There was something about R.E.M.’s Up that rang alarm bells with me from the moment I heard that it was going to be released.
Like many of their fans in the UK, I had got into R.E.M. during the early 90s, at the point where they were at the height of their commercial powers, and I had actually quite enjoyed the seemingly unloved Monster and the sprawling New Adventures in Hi-Fi. Then I heard “Daysleeper”, and although I was a little underwhelmed at the time, I assumed it would be something of a grower. Then I heard “At My Most Beuatiful”, and slightly stalkerish lyrical themes aside, I was once again slightly underwhelmed.
It’s fair to say, I didn’t rush out to get Up when it was first released (it admittedly took 19 years for me to hear the full album in total), but after encountering “Lotus” and the few non-singles I did hear, I felt that R.E.M. had begun to lean a little too heavily on drum machines, and as a result it just sounded a whole load of not much fun. In the intervening years a few well meaning friends occasionally tried to convince me otherwise, but I always assumed that Up was a difficult and rather unlovely album.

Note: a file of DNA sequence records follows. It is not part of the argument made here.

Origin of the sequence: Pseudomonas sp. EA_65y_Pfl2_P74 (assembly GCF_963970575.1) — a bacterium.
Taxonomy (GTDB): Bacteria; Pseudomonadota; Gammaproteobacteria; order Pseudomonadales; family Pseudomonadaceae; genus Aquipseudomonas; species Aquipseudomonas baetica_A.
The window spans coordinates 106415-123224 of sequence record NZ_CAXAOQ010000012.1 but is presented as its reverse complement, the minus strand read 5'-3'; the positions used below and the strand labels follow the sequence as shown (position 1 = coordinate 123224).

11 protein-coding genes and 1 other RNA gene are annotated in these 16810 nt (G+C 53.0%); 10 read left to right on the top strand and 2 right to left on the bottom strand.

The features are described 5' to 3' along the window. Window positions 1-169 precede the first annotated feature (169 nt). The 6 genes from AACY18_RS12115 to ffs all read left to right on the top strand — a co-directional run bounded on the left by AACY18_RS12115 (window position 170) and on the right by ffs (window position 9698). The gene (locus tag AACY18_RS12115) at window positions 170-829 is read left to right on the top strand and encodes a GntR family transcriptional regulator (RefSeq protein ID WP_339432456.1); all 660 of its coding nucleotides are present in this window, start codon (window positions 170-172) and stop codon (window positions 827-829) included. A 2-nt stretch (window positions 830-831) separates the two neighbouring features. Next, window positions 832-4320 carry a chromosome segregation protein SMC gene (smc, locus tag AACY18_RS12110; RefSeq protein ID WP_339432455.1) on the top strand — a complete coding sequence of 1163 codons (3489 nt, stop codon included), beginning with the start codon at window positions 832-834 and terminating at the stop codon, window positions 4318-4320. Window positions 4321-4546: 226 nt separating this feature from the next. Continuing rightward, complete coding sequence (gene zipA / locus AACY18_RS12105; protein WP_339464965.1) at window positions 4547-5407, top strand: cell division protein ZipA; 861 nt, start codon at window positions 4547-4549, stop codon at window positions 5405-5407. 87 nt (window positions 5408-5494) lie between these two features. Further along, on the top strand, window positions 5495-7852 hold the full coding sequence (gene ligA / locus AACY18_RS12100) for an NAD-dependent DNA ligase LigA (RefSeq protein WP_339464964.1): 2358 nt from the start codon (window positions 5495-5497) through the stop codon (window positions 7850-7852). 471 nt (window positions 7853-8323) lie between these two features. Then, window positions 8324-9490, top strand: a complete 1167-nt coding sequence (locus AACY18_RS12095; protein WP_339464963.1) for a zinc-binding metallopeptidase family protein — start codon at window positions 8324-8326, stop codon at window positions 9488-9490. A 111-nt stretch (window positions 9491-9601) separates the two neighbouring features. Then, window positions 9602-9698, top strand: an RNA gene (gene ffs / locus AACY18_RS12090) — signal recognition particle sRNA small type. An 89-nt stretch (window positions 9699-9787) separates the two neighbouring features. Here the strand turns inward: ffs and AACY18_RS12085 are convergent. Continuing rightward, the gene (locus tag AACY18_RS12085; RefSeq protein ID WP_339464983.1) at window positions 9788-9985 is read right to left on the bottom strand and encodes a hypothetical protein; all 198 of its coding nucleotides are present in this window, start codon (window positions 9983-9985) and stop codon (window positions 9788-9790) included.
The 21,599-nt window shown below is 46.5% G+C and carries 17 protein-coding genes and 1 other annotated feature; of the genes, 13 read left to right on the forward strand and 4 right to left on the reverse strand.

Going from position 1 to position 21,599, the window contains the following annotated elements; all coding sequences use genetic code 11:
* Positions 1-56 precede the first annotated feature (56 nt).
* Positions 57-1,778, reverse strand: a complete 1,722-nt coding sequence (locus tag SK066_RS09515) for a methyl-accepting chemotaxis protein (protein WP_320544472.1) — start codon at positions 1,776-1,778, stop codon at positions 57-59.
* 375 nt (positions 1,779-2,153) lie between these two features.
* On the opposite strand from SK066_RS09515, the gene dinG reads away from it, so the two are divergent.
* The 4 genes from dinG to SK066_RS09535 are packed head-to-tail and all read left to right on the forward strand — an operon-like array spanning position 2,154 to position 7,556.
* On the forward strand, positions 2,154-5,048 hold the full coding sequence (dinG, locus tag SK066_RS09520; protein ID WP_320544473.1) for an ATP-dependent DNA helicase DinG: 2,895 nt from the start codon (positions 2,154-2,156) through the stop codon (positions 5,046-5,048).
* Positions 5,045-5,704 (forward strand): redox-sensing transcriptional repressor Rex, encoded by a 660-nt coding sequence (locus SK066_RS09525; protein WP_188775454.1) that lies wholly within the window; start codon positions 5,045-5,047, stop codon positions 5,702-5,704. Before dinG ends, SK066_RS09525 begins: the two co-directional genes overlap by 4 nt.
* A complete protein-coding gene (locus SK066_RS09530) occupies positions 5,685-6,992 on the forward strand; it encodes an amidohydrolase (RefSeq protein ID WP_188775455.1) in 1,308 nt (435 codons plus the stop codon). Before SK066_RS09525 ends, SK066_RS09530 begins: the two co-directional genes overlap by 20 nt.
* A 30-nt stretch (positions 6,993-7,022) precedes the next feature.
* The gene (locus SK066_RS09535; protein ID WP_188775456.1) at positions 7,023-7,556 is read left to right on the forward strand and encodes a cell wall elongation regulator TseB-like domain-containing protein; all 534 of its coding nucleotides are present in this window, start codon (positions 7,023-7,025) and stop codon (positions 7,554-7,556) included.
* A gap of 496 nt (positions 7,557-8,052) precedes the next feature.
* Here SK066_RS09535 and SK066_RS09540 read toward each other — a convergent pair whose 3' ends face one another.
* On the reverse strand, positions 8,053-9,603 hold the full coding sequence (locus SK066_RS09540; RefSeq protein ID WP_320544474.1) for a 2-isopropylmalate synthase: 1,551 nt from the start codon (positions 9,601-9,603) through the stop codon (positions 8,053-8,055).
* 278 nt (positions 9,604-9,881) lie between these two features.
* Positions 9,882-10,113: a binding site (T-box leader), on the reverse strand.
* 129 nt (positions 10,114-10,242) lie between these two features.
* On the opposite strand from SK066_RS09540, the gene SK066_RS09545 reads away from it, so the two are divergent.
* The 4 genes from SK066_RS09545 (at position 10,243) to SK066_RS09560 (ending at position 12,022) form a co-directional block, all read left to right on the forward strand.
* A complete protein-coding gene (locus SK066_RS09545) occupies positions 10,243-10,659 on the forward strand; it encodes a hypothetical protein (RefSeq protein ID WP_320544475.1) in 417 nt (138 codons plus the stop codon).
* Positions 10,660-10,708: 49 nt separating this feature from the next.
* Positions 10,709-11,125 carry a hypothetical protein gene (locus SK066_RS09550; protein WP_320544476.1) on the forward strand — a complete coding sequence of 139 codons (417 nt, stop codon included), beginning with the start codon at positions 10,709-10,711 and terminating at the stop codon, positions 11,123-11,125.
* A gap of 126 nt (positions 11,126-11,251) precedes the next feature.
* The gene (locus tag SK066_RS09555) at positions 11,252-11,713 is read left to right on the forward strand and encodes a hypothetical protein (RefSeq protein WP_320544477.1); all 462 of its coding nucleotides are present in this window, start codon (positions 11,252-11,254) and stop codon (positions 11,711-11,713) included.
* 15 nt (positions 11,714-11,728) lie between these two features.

So, why give it a chance after 19 years? Two reasons. Firstly, in an effort to try challenge my long held opinion that R.E.M. should have just split when Bill Berry decided to call it a day. Secondly. I found it cheap second hand, and I wasn’t going to spend much cash trying to prove the first point to myself.
You know something? I was right all along. Up, for all the obvious effort that went into it, is an ultimately underwhelming album that when you break it down, and probably really should have been an EP. As it turned out, both “Daysleeper” and “At My Most Beautiful” were in fact growers, but beyond that, the lovely “Walk Unafraid” and closer, “Falls to Climb”, Up just isn’t a great album by R.E.M.’s lofty standards. The increased focus on synthetic sounds, drum machines and general studio jiggery pokery, resulted in a large scale reduction in the heart and soul of R.E.M.’s music, and that’s just a real shame.
Sometimes, it turns out that your initial assumptions about music can be right, despite your own best efforts and willingness to be open minded and potentially alter your perception of it.